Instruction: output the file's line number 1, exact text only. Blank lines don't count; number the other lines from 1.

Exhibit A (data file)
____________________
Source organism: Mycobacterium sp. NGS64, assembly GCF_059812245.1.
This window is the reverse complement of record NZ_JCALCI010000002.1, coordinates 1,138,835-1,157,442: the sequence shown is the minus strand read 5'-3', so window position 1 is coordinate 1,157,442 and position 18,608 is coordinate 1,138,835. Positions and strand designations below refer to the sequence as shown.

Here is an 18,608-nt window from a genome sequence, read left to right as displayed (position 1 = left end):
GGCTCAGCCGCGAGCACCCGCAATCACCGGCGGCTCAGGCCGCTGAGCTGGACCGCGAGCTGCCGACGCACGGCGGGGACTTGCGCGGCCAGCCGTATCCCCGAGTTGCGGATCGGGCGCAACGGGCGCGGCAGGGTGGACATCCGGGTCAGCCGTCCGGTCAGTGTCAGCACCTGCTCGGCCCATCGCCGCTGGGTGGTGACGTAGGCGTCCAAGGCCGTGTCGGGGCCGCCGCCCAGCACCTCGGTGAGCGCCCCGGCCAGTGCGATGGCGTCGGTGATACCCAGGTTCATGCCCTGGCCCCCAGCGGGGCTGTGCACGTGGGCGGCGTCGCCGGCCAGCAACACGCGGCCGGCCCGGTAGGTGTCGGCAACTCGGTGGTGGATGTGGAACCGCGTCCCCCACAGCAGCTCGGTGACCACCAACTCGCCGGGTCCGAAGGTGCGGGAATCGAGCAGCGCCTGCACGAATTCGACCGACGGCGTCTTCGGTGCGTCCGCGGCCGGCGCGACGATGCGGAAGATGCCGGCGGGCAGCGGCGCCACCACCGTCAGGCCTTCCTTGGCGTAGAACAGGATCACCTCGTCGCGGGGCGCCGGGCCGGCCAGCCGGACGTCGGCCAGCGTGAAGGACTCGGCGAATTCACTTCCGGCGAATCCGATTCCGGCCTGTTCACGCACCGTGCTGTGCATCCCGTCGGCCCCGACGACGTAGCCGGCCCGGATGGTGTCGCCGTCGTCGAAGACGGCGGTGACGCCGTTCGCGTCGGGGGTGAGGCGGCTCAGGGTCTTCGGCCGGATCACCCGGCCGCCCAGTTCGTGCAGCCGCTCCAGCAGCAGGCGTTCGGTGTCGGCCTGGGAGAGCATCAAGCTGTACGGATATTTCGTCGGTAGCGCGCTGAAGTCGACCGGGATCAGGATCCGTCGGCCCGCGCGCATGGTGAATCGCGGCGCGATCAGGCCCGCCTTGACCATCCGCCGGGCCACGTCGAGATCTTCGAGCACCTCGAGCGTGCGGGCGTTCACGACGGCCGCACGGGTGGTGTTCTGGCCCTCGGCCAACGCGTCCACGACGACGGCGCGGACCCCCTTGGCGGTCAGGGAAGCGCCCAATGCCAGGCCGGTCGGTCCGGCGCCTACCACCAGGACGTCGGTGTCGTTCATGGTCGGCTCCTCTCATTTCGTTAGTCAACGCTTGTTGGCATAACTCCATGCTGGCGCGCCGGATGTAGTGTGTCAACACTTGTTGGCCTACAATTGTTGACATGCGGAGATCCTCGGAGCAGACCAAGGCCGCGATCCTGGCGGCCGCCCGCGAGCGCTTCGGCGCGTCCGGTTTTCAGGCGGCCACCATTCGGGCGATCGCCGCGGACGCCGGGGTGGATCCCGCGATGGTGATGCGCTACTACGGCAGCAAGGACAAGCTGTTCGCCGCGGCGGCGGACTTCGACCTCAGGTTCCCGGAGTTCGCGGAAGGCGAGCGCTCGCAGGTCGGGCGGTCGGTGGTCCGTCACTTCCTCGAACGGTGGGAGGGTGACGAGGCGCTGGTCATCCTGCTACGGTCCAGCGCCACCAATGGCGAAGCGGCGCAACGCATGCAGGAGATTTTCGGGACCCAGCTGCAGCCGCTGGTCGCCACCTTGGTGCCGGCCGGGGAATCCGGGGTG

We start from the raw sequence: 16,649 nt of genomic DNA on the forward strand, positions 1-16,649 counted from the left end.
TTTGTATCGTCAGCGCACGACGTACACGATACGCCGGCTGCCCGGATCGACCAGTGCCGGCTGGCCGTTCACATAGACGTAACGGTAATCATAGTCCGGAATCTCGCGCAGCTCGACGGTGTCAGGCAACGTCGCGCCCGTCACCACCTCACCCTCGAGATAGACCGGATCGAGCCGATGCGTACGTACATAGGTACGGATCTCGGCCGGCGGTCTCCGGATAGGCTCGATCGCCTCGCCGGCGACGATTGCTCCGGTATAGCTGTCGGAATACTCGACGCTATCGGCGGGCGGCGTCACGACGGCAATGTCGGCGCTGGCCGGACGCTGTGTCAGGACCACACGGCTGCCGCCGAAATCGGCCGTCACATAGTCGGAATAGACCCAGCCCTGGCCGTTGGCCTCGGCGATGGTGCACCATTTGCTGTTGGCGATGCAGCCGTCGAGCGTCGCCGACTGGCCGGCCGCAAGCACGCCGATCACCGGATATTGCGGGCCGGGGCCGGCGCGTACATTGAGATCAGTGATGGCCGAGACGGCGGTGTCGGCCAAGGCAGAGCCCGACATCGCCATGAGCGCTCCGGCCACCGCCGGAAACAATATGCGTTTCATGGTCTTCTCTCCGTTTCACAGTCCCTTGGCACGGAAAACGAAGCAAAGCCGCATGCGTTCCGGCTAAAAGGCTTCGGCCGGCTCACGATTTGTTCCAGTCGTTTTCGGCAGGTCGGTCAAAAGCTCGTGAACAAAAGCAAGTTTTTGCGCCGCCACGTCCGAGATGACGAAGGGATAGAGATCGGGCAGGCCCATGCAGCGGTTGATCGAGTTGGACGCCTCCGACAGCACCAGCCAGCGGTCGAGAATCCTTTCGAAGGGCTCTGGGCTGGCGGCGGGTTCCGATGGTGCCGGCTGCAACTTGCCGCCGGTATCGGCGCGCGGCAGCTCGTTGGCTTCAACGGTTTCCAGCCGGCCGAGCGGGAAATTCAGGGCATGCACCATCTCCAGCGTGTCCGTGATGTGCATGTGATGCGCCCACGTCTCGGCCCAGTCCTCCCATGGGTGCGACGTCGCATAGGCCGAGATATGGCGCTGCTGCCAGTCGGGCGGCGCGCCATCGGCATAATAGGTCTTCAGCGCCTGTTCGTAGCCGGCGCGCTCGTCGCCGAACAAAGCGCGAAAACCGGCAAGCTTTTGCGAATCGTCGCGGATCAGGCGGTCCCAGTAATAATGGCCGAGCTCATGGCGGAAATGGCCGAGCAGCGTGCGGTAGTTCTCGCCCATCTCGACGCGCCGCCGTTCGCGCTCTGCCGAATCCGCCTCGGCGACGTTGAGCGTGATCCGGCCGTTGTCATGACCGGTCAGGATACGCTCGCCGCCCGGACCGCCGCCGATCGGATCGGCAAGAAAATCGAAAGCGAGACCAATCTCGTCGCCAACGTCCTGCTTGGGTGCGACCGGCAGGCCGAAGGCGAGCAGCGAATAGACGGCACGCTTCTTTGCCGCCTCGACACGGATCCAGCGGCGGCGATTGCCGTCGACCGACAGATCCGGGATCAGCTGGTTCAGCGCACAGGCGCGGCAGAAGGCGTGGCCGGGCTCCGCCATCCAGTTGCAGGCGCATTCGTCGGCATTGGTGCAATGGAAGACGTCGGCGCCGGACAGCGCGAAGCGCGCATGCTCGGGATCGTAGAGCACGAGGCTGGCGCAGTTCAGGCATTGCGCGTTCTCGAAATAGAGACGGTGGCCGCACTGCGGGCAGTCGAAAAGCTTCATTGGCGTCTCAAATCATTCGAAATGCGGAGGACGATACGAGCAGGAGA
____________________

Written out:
Source organism: Mycobacterium sp. NGS64, assembly GCF_059812245.1.